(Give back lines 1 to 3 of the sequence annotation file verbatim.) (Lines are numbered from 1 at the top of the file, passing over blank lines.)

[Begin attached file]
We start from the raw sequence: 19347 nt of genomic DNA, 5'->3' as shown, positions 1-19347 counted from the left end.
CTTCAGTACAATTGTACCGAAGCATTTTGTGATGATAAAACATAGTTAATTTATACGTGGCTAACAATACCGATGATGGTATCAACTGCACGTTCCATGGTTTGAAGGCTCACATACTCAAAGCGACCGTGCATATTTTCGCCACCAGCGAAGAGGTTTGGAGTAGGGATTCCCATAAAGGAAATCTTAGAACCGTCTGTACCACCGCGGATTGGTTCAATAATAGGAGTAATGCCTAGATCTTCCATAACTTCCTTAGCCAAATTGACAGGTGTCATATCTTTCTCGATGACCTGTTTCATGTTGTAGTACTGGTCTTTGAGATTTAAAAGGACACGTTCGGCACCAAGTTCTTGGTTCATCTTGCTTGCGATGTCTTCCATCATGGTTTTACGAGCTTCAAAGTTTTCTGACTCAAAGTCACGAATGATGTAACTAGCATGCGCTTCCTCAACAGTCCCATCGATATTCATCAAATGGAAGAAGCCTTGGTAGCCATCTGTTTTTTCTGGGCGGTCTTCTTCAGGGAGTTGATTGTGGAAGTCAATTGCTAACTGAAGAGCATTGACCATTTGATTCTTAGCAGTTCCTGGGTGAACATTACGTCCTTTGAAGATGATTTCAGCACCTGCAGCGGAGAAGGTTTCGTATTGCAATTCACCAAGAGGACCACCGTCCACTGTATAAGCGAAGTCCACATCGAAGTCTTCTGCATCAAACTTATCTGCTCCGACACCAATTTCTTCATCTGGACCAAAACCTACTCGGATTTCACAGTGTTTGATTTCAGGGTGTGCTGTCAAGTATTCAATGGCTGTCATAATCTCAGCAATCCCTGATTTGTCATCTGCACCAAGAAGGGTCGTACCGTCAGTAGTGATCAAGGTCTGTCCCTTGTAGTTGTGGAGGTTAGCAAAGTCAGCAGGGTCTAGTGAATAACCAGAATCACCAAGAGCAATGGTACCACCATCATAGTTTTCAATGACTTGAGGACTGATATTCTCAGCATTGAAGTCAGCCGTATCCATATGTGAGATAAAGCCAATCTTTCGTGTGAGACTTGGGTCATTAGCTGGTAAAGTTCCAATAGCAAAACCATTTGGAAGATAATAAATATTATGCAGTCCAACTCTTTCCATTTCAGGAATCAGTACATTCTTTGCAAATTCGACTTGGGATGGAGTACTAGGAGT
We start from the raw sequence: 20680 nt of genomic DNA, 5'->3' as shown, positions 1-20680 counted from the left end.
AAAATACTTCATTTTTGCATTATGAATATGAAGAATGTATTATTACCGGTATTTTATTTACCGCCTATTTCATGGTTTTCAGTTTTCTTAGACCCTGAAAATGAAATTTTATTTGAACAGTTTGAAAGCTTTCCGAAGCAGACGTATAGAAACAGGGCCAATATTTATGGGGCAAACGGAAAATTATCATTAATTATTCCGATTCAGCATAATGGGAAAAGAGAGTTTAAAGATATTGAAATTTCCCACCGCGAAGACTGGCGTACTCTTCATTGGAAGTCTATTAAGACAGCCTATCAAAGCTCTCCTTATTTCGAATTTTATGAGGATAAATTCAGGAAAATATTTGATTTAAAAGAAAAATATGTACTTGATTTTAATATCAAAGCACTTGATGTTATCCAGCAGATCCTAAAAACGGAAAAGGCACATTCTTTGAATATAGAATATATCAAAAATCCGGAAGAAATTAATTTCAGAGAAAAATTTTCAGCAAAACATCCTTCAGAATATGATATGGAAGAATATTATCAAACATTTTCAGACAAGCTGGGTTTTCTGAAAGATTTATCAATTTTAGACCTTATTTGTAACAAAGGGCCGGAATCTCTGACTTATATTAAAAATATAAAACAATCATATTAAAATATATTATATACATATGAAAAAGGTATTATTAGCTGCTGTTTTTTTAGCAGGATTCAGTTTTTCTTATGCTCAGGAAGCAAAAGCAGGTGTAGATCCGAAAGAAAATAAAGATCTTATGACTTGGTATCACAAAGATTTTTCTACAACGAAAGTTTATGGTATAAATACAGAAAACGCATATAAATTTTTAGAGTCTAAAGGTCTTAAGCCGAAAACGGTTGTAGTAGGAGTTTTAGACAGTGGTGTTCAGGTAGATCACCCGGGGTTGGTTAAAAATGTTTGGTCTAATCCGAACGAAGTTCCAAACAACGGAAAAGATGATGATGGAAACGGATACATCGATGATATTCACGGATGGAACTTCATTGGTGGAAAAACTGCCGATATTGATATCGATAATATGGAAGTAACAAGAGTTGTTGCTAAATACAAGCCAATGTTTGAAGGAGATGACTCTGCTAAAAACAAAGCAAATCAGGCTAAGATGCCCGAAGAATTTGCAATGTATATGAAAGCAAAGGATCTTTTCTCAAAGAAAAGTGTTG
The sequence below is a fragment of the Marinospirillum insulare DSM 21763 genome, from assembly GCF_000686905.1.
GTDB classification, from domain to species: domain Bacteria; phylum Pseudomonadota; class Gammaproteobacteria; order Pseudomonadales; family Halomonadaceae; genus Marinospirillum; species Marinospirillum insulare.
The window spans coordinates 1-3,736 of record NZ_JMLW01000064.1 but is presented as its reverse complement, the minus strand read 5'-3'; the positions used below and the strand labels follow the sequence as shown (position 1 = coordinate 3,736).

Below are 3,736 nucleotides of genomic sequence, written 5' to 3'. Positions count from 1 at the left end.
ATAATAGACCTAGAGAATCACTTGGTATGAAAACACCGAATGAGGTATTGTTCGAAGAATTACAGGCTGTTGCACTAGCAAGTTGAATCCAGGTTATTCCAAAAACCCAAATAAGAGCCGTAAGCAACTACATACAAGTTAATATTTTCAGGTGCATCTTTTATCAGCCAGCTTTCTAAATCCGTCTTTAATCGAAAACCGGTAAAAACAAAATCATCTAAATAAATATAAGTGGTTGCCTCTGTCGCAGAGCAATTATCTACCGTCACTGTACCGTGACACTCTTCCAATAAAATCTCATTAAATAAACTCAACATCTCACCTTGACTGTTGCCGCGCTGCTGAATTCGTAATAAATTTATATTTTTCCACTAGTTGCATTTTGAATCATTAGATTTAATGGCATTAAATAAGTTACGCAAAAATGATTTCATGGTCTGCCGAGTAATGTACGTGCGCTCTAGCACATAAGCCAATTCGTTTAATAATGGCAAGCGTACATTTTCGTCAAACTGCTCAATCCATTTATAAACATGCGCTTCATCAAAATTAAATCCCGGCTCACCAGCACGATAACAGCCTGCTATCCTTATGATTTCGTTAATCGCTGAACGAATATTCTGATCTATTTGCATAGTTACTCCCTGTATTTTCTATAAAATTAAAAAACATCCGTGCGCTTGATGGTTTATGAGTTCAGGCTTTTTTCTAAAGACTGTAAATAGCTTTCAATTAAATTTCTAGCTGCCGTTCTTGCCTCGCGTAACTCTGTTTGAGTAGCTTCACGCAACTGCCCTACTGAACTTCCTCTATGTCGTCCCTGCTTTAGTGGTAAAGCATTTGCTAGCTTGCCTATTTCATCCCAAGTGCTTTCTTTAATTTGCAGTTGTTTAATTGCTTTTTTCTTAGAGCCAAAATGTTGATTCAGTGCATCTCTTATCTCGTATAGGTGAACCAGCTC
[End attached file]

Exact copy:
We start from the raw sequence: 19347 nt of genomic DNA, 5'->3' as shown, positions 1-19347 counted from the left end.
CTTCAGTACAATTGTACCGAAGCATTTTGTGATGATAAAACATAGTTAATTTATACGTGGCTAACAATACCGATGATGGTATCAACTGCACGTTCCATGGTTTGAAGGCTCACATACTCAAAGCGACCGTGCATATTTTCGCCACCAGCGAAGAGGTTTGGAGTAGGGATTCCCATAAAGGAAATCTTAGAACCGTCTGTACCACCGCGGATTGGTTCAATAATAGGAGTAATGCCTAGATCTTCCATAACTTCCTTAGCCAAATTGACAGGTGTCATATCTTTCTCGATGACCTGTTTCATGTTGTAGTACTGGTCTTTGAGATTTAAAAGGACACGTTCGGCACCAAGTTCTTGGTTCATCTTGCTTGCGATGTCTTCCATCATGGTTTTACGAGCTTCAAAGTTTTCTGACTCAAAGTCACGAATGATGTAACTAGCATGCGCTTCCTCAACAGTCCCATCGATATTCATCAAATGGAAGAAGCCTTGGTAGCCATCTGTTTTTTCTGGGCGGTCTTCTTCAGGGAGTTGATTGTGGAAGTCAATTGCTAACTGAAGAGCATTGACCATTTGATTCTTAGCAGTTCCTGGGTGAACATTACGTCCTTTGAAGATGATTTCAGCACCTGCAGCGGAGAAGGTTTCGTATTGCAATTCACCAAGAGGACCACCGTCCACTGTATAAGCGAAGTCCACATCGAAGTCTTCTGCATCAAACTTATCTGCTCCGACACCAATTTCTTCATCTGGACCAAAACCTACTCGGATTTCACAGTGTTTGATTTCAGGGTGTGCTGTCAAGTATTCAATGGCTGTCATAATCTCAGCAATCCCTGATTTGTCATCTGCACCAAGAAGGGTCGTACCGTCAGTAGTGATCAAGGTCTGTCCCTTGTAGTTGTGGAGGTTAGCAAAGTCAGCAGGGTCTAGTGAATAACCAGAATCACCAAGAGCAATGGTACCACCATCATAGTTTTCAATGACTTGAGGACTGATATTCTCAGCATTGAAGTCAGCCGTATCCATATGTGAGATAAAGCCAATCTTTCGTGTGAGACTTGGGTCATTAGCTGGTAAAGTTCCAATAGCAAAACCATTTGGAAGATAATAAATATTATGCAGTCCAACTCTTTCCATTTCAGGAATCAGTACATTCTTTGCAAATTCGACTTGGGATGGAGTACTAGGAGT
We start from the raw sequence: 20680 nt of genomic DNA, 5'->3' as shown, positions 1-20680 counted from the left end.